Thursday, September 2, 2010

Potholes in Hawaii, snarls in Calif. - N.C.?

South Carolina gets high marks and North Carolina middling grades in state highway performance and cost-effectiveness, according to the Reason Foundation's 19th Annual Highway Report released today. S.C. ranked 6th and North Carolina ranked 21st.

The study ranked each state's interstate highways and state-controlled roads in 11 categories, including costs per mile, congestion, pavement condition, deficient bridges and fatalities. National performance improved greatly in 2008. South Carolina ranked 1st in total highway disbursements, 48th in fatalities, 22nd in deficient or functionally obsolete bridges and 38th in urban Interstate congestion. North Carolina ranked 34th in fatalities, 41st in deficient or functionally obsolete bridges and 42nd in urban Interstate congestion.

Overall, North Dakota, Montana and Kansas hade the most cost-effective state highway systems. Rhode Island, Alaska, California, Hawaii and New York have the least cost-effective roads.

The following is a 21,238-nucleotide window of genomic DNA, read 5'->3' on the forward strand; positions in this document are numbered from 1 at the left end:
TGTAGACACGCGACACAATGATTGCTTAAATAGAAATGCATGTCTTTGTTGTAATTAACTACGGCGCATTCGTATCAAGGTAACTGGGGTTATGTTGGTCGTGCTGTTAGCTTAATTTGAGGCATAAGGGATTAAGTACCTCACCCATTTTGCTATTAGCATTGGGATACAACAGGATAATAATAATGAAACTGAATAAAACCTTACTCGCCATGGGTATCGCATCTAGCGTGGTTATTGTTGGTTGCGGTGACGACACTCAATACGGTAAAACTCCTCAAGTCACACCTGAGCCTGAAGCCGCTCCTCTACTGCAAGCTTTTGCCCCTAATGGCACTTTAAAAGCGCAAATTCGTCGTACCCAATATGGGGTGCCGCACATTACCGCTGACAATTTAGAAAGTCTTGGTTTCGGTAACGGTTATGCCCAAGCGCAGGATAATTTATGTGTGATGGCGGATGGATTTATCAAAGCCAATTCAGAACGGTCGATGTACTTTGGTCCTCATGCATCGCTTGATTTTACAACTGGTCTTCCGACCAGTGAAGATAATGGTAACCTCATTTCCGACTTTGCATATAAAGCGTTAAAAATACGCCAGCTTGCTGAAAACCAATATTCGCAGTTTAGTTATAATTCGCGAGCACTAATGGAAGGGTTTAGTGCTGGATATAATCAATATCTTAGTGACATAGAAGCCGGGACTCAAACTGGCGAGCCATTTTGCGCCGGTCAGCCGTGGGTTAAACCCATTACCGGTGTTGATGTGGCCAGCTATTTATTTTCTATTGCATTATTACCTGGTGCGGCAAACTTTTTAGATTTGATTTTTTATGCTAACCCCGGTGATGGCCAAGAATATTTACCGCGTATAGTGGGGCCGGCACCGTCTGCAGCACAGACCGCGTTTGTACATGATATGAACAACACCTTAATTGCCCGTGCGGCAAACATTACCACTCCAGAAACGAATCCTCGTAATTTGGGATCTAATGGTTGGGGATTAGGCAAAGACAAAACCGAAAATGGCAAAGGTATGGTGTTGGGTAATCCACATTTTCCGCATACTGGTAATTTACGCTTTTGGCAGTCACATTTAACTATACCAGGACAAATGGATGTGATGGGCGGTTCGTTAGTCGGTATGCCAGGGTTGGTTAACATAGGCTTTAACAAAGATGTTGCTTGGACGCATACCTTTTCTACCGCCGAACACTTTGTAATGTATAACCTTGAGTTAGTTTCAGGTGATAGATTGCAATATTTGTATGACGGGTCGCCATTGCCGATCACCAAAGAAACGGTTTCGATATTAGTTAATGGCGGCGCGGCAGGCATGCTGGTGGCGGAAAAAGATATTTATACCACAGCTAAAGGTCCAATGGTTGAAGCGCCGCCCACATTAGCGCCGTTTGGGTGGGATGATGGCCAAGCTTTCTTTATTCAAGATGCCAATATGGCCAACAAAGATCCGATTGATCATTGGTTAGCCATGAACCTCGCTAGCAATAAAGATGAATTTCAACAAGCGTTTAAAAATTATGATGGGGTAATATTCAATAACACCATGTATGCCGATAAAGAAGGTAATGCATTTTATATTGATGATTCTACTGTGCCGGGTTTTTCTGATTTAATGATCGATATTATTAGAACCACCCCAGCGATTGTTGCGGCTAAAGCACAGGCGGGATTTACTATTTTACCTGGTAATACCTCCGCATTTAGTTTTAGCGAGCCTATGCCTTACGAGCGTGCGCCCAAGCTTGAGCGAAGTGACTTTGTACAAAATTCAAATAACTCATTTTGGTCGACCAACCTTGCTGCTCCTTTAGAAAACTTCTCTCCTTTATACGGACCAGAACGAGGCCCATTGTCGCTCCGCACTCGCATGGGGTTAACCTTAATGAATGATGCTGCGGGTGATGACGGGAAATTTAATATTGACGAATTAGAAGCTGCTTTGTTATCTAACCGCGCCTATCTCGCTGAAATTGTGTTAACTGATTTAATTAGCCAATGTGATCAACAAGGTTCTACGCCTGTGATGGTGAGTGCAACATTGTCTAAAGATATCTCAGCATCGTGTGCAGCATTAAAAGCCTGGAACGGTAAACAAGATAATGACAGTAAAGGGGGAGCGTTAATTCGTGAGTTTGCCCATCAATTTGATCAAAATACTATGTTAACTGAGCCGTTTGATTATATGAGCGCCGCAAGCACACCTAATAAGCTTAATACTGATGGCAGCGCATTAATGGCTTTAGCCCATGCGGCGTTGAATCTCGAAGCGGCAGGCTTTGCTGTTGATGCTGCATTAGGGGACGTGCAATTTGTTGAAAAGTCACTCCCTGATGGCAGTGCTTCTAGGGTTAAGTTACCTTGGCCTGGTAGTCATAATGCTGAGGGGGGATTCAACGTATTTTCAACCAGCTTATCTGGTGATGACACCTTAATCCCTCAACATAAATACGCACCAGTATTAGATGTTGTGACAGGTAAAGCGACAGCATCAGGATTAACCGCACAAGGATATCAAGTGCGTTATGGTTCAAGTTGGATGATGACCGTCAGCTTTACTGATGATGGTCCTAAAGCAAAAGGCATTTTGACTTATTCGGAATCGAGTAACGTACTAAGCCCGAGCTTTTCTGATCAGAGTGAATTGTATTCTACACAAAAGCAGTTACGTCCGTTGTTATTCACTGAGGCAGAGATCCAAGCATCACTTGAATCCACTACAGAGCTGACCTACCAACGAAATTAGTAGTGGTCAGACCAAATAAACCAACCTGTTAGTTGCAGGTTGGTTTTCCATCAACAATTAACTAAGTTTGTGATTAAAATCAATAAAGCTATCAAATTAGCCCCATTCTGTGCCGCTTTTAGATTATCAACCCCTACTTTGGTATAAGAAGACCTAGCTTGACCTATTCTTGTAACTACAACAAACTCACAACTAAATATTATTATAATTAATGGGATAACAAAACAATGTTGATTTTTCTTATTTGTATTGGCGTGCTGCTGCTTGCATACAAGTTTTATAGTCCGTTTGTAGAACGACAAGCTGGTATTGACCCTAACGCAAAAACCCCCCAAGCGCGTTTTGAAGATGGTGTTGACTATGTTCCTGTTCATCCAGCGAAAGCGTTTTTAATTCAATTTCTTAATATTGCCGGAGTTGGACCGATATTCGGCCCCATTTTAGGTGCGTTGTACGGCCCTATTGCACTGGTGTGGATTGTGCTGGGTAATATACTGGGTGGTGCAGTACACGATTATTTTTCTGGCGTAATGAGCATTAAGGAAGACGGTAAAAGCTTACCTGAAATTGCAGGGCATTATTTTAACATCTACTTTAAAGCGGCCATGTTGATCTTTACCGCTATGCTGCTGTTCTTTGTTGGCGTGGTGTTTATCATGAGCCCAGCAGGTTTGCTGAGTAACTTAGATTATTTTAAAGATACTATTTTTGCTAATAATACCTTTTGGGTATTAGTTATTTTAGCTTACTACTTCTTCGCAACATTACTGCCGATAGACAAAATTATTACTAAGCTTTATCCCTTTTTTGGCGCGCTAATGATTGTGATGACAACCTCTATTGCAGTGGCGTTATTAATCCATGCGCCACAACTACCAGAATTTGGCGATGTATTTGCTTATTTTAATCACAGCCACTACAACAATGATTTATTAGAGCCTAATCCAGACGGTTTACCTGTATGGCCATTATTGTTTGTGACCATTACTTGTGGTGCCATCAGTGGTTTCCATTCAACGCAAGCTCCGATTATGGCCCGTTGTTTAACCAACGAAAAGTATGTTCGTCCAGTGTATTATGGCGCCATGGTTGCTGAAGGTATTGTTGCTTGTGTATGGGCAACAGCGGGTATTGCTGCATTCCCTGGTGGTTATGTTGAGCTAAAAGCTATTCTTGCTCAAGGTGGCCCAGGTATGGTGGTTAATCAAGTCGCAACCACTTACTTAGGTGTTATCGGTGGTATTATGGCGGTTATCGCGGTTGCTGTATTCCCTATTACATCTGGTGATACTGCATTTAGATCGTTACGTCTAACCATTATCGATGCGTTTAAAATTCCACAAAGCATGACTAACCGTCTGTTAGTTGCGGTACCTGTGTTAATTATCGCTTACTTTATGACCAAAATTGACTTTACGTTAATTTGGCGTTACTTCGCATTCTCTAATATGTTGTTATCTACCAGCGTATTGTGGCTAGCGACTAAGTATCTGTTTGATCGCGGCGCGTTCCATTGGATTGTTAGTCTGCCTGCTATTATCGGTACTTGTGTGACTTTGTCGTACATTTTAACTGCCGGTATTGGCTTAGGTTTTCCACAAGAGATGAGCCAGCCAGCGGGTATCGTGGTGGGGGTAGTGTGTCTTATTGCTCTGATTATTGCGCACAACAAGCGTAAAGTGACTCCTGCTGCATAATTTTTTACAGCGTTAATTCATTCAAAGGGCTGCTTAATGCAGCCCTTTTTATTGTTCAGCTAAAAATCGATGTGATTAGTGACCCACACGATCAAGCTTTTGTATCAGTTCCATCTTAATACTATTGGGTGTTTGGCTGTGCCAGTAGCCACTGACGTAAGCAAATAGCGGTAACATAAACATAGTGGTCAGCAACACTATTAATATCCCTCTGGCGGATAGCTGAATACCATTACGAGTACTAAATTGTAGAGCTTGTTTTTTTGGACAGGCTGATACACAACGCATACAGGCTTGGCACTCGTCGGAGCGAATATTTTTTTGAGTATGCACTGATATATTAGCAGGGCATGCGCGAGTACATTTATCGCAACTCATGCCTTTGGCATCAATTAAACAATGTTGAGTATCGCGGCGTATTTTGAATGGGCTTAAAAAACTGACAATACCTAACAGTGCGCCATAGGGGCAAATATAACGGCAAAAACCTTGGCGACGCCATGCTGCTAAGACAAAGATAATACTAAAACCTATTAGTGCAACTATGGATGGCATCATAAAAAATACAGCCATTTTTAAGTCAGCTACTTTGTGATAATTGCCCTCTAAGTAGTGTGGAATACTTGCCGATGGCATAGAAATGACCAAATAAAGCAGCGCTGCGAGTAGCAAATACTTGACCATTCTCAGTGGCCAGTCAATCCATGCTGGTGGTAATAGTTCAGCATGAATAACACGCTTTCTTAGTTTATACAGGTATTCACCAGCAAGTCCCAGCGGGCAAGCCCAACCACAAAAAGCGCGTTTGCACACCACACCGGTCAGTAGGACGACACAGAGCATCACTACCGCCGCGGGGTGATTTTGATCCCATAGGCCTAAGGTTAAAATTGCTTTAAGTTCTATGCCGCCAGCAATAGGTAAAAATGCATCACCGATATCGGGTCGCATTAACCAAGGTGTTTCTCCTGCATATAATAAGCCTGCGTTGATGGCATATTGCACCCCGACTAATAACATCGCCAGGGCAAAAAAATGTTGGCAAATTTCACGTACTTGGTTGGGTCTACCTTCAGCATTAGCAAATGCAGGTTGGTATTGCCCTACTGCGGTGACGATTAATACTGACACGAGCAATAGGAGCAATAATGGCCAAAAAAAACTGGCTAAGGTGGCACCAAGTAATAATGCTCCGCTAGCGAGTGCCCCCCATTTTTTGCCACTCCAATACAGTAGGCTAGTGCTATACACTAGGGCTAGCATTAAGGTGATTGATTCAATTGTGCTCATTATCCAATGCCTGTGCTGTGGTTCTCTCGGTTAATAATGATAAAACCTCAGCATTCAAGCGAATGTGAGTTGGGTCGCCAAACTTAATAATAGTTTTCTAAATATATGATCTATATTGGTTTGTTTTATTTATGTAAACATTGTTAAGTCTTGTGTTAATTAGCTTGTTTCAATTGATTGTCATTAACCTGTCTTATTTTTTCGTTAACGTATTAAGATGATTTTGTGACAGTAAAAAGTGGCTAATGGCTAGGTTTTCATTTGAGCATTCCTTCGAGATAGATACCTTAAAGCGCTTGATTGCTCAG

The nonprofit found improvement in conditions nationwide but attributed it partly to the recession: people are driving less which has helped slow pavement deterioration and reduced traffic congestion and fatalities.

Drivers in California, Minnesota, Maryland, Michigan and Connecticut are stuck in the worst traffic. Motorists in California and Hawaii have to look out for the most potholes on urban Interstates.Rhode Island has the most troubled bridges in the country, with over 53 percent of bridges deficient.

The full Annual Highway Report with detailed state-by-state analysis is online here: